I would recommend doing the simplest things to make it work, and resort to 
more complex stuffs when you actually have the need for them.

In the beginning, there were no *best practices* and people just took the 
easiest way to get their jobs done. Over the years, programming practices 
evolve. There are numerous *best practices* now and -to some people- those 
ideas become almost like religious doctrines. Those *best practices* mostly 
center on the concept of encapsulation. The idea is to allow rooms for 
future changes, so that -when the changes happen- there are minimal breaks 
to the existing code. However, this extra flexibility comes at the cost of 
extra work and complexity. If you have been exposed to the modern 
programming world in the last few decades, you should know what I am 
talking about. Depending on how fanatic you are on any of these *best 
practices* ideas, some of them may actually make life very difficult for 
you, but some people persist because they believe their initial investment 
will pay in the long run. However, based on my experience, people often end 
up creating these elaborate schemes for changes that never come. Some 
changes that did come are often unexpected and you still end up breaking 
many parts of the code any way. It often gets even worse as you now have to 
deal with the complex design that you created before. 

I am not saying that you should go primeval with your programming practice. 
You should strive to make your life easy and let the code evolves as the 
needs for it arise. 

On Tuesday, March 13, 2018 at 1:06:23 PM UTC+7, Reinhard Luediger wrote:

> Dear all,
>
> as far as I know it is recommended to keep actual interfaces as small as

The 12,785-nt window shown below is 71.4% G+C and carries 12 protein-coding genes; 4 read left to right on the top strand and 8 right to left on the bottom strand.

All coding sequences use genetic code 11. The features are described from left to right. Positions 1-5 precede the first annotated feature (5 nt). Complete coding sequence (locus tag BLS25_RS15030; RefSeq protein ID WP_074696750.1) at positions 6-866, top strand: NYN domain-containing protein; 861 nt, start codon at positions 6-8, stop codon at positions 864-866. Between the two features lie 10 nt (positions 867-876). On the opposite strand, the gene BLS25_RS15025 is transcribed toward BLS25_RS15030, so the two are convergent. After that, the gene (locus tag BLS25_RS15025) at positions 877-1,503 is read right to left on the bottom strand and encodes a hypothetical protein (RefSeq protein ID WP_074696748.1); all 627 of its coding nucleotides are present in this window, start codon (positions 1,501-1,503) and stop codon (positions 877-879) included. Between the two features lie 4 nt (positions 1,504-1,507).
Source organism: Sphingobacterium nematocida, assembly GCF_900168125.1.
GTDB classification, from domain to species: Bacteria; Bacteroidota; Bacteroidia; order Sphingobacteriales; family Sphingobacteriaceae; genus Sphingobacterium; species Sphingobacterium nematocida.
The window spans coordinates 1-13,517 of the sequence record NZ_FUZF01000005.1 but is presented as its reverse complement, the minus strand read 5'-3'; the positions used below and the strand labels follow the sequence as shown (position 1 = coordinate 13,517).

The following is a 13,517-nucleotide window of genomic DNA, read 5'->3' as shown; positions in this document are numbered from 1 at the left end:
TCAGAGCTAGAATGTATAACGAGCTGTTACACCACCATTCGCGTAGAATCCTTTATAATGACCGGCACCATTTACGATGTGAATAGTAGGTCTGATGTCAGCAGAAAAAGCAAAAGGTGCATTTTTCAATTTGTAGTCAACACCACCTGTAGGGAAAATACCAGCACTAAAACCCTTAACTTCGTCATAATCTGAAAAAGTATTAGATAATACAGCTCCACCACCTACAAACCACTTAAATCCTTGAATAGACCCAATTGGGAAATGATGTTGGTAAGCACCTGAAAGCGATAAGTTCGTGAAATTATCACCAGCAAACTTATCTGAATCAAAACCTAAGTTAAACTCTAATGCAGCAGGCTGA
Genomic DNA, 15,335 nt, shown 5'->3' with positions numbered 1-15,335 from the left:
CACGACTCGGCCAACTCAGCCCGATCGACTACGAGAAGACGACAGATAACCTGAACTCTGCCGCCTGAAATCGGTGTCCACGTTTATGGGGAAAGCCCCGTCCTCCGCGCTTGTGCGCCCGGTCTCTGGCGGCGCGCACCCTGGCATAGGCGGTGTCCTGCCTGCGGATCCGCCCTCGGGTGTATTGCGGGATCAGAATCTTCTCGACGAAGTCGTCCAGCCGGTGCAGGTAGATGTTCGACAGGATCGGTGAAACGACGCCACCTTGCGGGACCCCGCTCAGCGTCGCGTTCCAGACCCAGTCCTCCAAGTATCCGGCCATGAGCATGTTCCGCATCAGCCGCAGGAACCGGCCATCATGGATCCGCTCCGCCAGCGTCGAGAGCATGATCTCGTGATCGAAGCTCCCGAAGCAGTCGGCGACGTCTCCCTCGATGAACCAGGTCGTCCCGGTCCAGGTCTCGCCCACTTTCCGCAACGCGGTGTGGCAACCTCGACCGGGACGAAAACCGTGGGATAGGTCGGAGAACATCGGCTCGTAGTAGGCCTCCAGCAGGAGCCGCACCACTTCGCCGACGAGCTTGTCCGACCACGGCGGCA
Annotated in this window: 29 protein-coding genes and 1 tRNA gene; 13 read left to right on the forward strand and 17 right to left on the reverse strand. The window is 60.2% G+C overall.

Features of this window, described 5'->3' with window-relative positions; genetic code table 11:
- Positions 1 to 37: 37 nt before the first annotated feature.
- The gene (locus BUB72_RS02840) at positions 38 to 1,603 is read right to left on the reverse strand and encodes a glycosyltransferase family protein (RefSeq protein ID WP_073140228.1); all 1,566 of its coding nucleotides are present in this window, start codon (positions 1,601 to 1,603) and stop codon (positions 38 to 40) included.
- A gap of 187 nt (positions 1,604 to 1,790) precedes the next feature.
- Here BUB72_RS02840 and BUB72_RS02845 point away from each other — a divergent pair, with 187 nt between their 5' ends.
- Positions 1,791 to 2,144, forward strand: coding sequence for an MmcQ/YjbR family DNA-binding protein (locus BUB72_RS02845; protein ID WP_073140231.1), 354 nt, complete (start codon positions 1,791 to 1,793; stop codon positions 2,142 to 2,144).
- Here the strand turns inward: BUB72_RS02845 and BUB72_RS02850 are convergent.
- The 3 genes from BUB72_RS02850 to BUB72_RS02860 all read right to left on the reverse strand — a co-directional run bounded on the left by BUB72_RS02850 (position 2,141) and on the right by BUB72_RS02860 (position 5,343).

> possible and to form bigger interfaces via interface composiston. 
> Would be great if the community could advise me what the real benefits are.
>
> Lets say i want to create an interface for the database backend like the 
> following example.
>
> //CleanupTimestamps is the interface which holds all methods related to 
> cleanupTimestamps
> type CleanupTimestamps interface {
>    SaveCleanupTimeStamp(taskName string, timestamp time.Time) (err error)
>    GetCleanupTimeStamp(taskName string) (timestamp *time.Time, err error)
> }
>
> //ClusterFlavors interface holds all methods related to clusterFlavor
> type ClusterFlavors interface {
>    CreateClusterFlavor(Name string, tx StoreTransaction) (Flavor 
> datatypes.ClusterFlavorPersisted, err error)
>    UpdateClusterFlavor(ID string, Name string, tx StoreTransaction) (err 
> error)
>    MarkClusterFlavorDeleted(ID string, tx StoreTransaction) (err error)
>    DeleteClusterFlavorPermanent(ID string, tx StoreTransaction) (err error)
>    ReadClusterFlavor(ID string) (Flavor datatypes.ClusterFlavorPersisted, err 
> error)
>    ListClusterFlavors(Includedeleted bool) (Flavors 
> []datatypes.ClusterFlavorPersisted, err error)
> }
>
> //Store is the interface to encapsulate the Storage  Backend
> type Store interface {
>    MustBegin() (tx StoreTransaction)
>
>    CleanupTimestamps
>    ClusterFlavors
> }
>
>
> Why should I create it in that fashion if I ever use the Store interface 
> in my cod? Or what are the drawbacks if I put all methods needed directly 
> into the Store interface?
>
> kind regards
>
> Reinhard
>
>

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